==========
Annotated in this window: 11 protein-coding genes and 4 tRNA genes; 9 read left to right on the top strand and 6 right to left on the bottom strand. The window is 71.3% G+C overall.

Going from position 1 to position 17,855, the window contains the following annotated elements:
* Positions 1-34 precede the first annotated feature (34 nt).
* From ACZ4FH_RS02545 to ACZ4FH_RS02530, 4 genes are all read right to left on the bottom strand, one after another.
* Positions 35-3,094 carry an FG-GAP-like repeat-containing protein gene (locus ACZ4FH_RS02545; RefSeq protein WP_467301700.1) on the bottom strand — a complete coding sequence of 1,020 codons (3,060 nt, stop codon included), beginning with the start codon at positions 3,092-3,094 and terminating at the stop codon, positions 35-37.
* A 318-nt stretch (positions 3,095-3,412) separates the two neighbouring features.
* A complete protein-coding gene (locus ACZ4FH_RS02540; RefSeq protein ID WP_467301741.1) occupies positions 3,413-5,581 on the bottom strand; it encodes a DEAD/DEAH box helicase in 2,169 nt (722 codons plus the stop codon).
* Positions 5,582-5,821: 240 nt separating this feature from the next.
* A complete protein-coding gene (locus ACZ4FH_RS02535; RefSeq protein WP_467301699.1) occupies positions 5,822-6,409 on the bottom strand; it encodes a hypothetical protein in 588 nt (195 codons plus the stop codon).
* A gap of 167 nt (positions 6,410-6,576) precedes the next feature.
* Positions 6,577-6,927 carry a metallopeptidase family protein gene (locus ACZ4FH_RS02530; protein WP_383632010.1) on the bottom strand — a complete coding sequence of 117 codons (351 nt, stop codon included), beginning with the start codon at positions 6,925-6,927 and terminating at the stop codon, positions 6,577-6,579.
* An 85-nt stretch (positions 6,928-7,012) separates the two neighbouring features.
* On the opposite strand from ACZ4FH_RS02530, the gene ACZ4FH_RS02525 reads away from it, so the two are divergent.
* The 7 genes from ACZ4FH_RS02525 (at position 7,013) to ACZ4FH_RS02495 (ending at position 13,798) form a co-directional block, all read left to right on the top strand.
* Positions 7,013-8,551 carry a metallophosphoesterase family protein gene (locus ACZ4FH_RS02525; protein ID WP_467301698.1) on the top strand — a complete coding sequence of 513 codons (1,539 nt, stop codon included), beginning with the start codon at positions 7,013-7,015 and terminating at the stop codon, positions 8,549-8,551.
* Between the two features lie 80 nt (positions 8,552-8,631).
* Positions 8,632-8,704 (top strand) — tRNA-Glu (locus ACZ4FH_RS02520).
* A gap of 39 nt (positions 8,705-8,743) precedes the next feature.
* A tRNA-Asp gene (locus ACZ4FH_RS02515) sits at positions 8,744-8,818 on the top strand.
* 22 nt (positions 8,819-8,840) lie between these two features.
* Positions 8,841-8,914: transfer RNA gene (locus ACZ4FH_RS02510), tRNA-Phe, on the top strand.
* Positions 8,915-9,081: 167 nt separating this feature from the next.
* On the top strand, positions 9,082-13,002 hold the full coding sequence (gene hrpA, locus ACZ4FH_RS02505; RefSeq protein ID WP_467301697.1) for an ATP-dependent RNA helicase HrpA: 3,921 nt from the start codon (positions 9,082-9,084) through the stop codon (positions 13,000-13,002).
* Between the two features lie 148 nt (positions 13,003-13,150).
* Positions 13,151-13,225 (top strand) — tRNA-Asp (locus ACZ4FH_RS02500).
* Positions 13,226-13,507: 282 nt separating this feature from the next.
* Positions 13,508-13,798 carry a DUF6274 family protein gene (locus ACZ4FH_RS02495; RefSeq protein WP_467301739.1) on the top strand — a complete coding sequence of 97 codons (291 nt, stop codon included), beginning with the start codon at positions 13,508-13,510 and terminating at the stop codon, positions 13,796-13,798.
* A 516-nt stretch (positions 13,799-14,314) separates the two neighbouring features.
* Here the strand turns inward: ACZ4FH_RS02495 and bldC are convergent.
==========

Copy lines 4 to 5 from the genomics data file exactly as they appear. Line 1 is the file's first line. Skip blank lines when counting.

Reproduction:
* From ACZ4FH_RS02545 to ACZ4FH_RS02530, 4 genes are all read right to left on the bottom strand, one after another.
* Positions 35-3,094 carry an FG-GAP-like repeat-containing protein gene (locus ACZ4FH_RS02545; RefSeq protein WP_467301700.1) on the bottom strand — a complete coding sequence of 1,020 codons (3,060 nt, stop codon included), beginning with the start codon at positions 3,092-3,094 and terminating at the stop codon, positions 35-37.